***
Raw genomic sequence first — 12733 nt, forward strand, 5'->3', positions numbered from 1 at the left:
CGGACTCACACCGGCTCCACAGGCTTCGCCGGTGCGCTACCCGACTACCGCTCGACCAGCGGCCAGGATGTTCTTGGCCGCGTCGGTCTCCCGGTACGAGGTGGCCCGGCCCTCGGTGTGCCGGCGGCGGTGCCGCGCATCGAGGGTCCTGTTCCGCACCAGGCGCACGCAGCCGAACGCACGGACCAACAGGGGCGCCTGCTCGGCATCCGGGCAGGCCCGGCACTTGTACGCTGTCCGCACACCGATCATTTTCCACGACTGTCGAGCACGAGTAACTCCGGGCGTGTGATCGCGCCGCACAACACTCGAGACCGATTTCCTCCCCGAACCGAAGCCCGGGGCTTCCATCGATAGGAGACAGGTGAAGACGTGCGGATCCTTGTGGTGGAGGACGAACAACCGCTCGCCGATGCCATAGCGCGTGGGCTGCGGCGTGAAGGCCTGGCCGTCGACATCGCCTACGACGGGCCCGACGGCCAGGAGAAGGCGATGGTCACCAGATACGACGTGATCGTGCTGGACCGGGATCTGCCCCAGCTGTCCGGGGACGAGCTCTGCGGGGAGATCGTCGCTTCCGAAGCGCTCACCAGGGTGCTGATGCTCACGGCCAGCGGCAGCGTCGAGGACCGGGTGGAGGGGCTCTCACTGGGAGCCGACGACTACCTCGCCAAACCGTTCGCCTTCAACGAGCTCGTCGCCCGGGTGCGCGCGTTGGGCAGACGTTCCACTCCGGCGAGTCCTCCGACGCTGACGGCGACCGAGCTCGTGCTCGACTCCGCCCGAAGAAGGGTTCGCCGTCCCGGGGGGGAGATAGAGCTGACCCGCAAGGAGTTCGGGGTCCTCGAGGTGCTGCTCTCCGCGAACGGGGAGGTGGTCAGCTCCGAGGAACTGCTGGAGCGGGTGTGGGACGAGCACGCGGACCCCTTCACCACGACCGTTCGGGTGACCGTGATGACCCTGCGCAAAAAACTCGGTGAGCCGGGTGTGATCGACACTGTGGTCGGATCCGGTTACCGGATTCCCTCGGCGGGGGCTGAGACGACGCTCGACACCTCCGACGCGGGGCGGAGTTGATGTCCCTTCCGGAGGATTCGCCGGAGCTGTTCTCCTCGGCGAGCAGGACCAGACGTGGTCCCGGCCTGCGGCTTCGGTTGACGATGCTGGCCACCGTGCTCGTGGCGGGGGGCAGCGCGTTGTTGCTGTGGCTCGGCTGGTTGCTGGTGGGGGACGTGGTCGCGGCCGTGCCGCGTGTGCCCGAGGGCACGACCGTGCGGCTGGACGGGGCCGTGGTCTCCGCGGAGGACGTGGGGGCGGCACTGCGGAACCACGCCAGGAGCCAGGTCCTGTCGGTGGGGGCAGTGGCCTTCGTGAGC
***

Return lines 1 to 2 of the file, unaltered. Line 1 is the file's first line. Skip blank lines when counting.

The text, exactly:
Raw genomic sequence first — 12733 nt, forward strand, 5'->3', positions numbered from 1 at the left:
CGGACTCACACCGGCTCCACAGGCTTCGCCGGTGCGCTACCCGACTACCGCTCGACCAGCGGCCAGGATGTTCTTGGCCGCGTCGGTCTCCCGGTACGAGGTGGCCCGGCCCTCGGTGTGCCGGCGGCGGTGCCGCGCATCGAGGGTCCTGTTCCGCACCAGGCGCACGCAGCCGAACGCACGGACCAACAGGGGCGCCTGCTCGGCATCCGGGCAGGCCCGGCACTTGTACGCTGTCCGCACACCGATCATTTTCCACGACTGTCGAGCACGAGTAACTCCGGGCGTGTGATCGCGCCGCACAACACTCGAGACCGATTTCCTCCCCGAACCGAAGCCCGGGGCTTCCATCGATAGGAGACAGGTGAAGACGTGCGGATCCTTGTGGTGGAGGACGAACAACCGCTCGCCGATGCCATAGCGCGTGGGCTGCGGCGTGAAGGCCTGGCCGTCGACATCGCCTACGACGGGCCCGACGGCCAGGAGAAGGCGATGGTCACCAGATACGACGTGATCGTGCTGGACCGGGATCTGCCCCAGCTGTCCGGGGACGAGCTCTGCGGGGAGATCGTCGCTTCCGAAGCGCTCACCAGGGTGCTGATGCTCACGGCCAGCGGCAGCGTCGAGGACCGGGTGGAGGGGCTCTCACTGGGAGCCGACGACTACCTCGCCAAACCGTTCGCCTTCAACGAGCTCGTCGCCCGGGTGCGCGCGTTGGGCAGACGTTCCACTCCGGCGAGTCCTCCGACGCTGACGGCGACCGAGCTCGTGCTCGACTCCGCCCGAAGAAGGGTTCGCCGTCCCGGGGGGGAGATAGAGCTGACCCGCAAGGAGTTCGGGGTCCTCGAGGTGCTGCTCTCCGCGAACGGGGAGGTGGTCAGCTCCGAGGAACTGCTGGAGCGGGTGTGGGACGAGCACGCGGACCCCTTCACCACGACCGTTCGGGTGACCGTGATGACCCTGCGCAAAAAACTCGGTGAGCCGGGTGTGATCGACACTGTGGTCGGATCCGGTTACCGGATTCCCTCGGCGGGGGCTGAGACGACGCTCGACACCTCCGACGCGGGGCGGAGTTGATGTCCCTTCCGGAGGATTCGCCGGAGCTGTTCTCCTCGGCGAGCAGGACCAGACGTGGTCCCGGCCTGCGGCTTCGGTTGACGATGCTGGCCACCGTGCTCGTGGCGGGGGGCAGCGCGTTGTTGCTGTGGCTCGGCTGGTTGCTGGTGGGGGACGTGGTCGCGGCCGTGCCGCGTGTGCCCGAGGGCACGACCGTGCGGCTGGACGGGGCCGTGGTCTCCGCGGAGGACGTGGGGGCGGCACTGCGGAACCACGCCAGGAGCCAGGTCCTGTCGGTGGGGGCAGTGGCCTTCGTGAGC